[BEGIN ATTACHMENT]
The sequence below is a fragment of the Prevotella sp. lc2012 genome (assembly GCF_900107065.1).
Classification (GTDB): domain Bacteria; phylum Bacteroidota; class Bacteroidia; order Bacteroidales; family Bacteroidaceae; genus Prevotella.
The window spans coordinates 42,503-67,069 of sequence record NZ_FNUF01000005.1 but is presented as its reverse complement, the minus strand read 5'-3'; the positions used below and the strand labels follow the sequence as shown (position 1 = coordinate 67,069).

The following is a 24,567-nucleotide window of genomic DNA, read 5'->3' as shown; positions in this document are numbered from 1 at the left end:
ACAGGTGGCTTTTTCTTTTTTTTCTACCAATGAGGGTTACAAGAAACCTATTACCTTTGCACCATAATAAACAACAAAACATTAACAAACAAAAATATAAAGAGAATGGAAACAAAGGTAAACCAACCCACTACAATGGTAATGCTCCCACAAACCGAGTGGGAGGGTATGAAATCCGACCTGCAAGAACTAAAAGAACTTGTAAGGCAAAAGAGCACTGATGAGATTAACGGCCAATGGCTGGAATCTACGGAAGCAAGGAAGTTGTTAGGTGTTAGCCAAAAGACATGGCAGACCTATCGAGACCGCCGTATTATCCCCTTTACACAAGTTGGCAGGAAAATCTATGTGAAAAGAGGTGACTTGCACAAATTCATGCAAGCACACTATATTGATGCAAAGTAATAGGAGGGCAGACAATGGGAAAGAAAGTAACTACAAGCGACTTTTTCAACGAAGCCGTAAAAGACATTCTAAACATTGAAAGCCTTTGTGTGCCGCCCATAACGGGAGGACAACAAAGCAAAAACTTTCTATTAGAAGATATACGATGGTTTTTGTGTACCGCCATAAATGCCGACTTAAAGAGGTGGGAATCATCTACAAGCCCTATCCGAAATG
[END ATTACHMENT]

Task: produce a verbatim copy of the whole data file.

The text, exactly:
The sequence below is a fragment of the Prevotella sp. lc2012 genome (assembly GCF_900107065.1).
Classification (GTDB): domain Bacteria; phylum Bacteroidota; class Bacteroidia; order Bacteroidales; family Bacteroidaceae; genus Prevotella.
The window spans coordinates 42,503-67,069 of sequence record NZ_FNUF01000005.1 but is presented as its reverse complement, the minus strand read 5'-3'; the positions used below and the strand labels follow the sequence as shown (position 1 = coordinate 67,069).

The following is a 24,567-nucleotide window of genomic DNA, read 5'->3' as shown; positions in this document are numbered from 1 at the left end:
ACAGGTGGCTTTTTCTTTTTTTTCTACCAATGAGGGTTACAAGAAACCTATTACCTTTGCACCATAATAAACAACAAAACATTAACAAACAAAAATATAAAGAGAATGGAAACAAAGGTAAACCAACCCACTACAATGGTAATGCTCCCACAAACCGAGTGGGAGGGTATGAAATCCGACCTGCAAGAACTAAAAGAACTTGTAAGGCAAAAGAGCACTGATGAGATTAACGGCCAATGGCTGGAATCTACGGAAGCAAGGAAGTTGTTAGGTGTTAGCCAAAAGACATGGCAGACCTATCGAGACCGCCGTATTATCCCCTTTACACAAGTTGGCAGGAAAATCTATGTGAAAAGAGGTGACTTGCACAAATTCATGCAAGCACACTATATTGATGCAAAGTAATAGGAGGGCAGACAATGGGAAAGAAAGTAACTACAAGCGACTTTTTCAACGAAGCCGTAAAAGACATTCTAAACATTGAAAGCCTTTGTGTGCCGCCCATAACGGGAGGACAACAAAGCAAAAACTTTCTATTAGAAGATATACGATGGTTTTTGTGTACCGCCATAAATGCCGACTTAAAGAGGTGGGAATCATCTACAAGCCCTATCCGAAATG